The latest generation of field emission scanning electron microscopes (FE-SEM) have now taken a significant evolutionary step towards the improvement of resolution possibilities. High resolution combined with an additional expansion of analytical capabilities is extremely important for many applications in material analysis. With the integration of a charge compensation system these investigations are not restricted to conductive samples only but can also be executed for all kinds of nonconductive samples.
Field Emission Scanning Electron Microscopes from Carl Zeiss
Carl Zeiss provides a wide range of FE-SEM systems designed to meet a wide diversity of customer demands. For maximum versatility, the ULTRA PLUS and MERLIN® FE-SEM, as well as the AURIGA® CrossBeam® system are equipped with a pneumatically insertable gas injection system [Fig. 1, 2]. A bendable stainless steel needle locally injects gas into the region of interest (ROI). The spatial limitation of the low vacuum area allows the use of all detectors that are normally used in high vacuum conditions. Furthermore skirt effect issues, e.g. significant deterioration of image quality and reduction of resolution by beam broadening due to scattering, are drastically reduced in comparison to environmental systems where the chamber is at low vacuum entirely and, hence, the interaction volume is much larger. The needle can be adjusted in all directions. With its bayonet coupling it can easily be exchanged for alternative shapes that can be used for special applications such as EBSD.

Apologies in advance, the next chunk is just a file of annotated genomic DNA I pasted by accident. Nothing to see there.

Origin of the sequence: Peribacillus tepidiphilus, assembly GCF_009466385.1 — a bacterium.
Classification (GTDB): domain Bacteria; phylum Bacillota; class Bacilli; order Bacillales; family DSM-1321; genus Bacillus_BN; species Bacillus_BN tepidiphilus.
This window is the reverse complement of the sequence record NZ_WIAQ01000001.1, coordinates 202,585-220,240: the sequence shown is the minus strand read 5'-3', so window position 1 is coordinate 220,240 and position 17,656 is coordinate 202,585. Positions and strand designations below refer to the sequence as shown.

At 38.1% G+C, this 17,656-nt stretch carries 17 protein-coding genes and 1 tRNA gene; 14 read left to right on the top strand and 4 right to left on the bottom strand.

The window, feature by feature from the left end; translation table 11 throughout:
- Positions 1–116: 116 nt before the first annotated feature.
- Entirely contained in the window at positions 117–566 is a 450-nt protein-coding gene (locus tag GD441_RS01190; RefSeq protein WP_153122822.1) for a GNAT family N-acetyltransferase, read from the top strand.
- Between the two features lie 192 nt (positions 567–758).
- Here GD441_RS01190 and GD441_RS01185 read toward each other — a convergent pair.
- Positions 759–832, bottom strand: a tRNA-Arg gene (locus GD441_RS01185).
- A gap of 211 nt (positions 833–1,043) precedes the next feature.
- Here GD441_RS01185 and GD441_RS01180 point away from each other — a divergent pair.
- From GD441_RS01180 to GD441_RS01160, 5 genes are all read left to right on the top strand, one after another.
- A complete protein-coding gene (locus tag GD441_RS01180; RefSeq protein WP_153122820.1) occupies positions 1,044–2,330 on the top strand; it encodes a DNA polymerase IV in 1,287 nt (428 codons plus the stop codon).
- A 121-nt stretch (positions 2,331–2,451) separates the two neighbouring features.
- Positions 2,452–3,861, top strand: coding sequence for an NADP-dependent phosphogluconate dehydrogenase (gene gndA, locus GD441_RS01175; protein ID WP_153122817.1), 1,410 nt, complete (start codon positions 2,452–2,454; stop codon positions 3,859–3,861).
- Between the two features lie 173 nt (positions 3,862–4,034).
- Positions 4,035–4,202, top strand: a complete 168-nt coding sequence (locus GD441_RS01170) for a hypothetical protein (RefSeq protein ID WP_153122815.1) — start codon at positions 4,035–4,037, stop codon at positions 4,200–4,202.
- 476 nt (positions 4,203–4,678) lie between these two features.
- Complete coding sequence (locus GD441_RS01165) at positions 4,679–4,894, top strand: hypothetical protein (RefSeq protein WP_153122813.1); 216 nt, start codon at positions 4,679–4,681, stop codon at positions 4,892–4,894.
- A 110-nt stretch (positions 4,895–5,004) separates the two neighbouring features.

Fig. 1. TV image of the charge compensation system inserted into the chamber.
Fig. 2. Fast change between local charge compensation and high vacuum operation is guaranteed by a simple pneumatic retraction mechanism for the gas injection system. All detectors can be used under both conditions.
Basic Principle of Charge Compensation